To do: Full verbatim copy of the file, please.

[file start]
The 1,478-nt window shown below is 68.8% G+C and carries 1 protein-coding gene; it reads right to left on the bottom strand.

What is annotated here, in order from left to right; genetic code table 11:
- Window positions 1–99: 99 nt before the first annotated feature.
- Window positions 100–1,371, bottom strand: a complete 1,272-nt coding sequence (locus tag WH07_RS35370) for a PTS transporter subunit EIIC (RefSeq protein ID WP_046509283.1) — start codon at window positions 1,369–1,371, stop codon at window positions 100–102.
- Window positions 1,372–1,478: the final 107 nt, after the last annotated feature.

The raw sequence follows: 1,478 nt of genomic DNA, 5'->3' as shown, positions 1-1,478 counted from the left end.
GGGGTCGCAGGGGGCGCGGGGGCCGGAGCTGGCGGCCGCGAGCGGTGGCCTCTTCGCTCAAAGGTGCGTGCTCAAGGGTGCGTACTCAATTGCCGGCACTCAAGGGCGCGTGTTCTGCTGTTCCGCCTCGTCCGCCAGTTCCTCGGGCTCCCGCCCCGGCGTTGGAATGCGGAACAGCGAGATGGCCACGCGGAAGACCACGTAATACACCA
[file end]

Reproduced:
The 1,478-nt window shown below is 68.8% G+C and carries 1 protein-coding gene; it reads right to left on the bottom strand.

What is annotated here, in order from left to right; genetic code table 11:
- Window positions 1–99: 99 nt before the first annotated feature.
- Window positions 100–1,371, bottom strand: a complete 1,272-nt coding sequence (locus tag WH07_RS35370) for a PTS transporter subunit EIIC (RefSeq protein ID WP_046509283.1) — start codon at window positions 1,369–1,371, stop codon at window positions 100–102.
- Window positions 1,372–1,478: the final 107 nt, after the last annotated feature.

The raw sequence follows: 1,478 nt of genomic DNA, 5'->3' as shown, positions 1-1,478 counted from the left end.
GGGGTCGCAGGGGGCGCGGGGGCCGGAGCTGGCGGCCGCGAGCGGTGGCCTCTTCGCTCAAAGGTGCGTGCTCAAGGGTGCGTACTCAATTGCCGGCACTCAAGGGCGCGTGTTCTGCTGTTCCGCCTCGTCCGCCAGTTCCTCGGGCTCCCGCCCCGGCGTTGGAATGCGGAACAGCGAGATGGCCACGCGGAAGACCACGTAATACACCA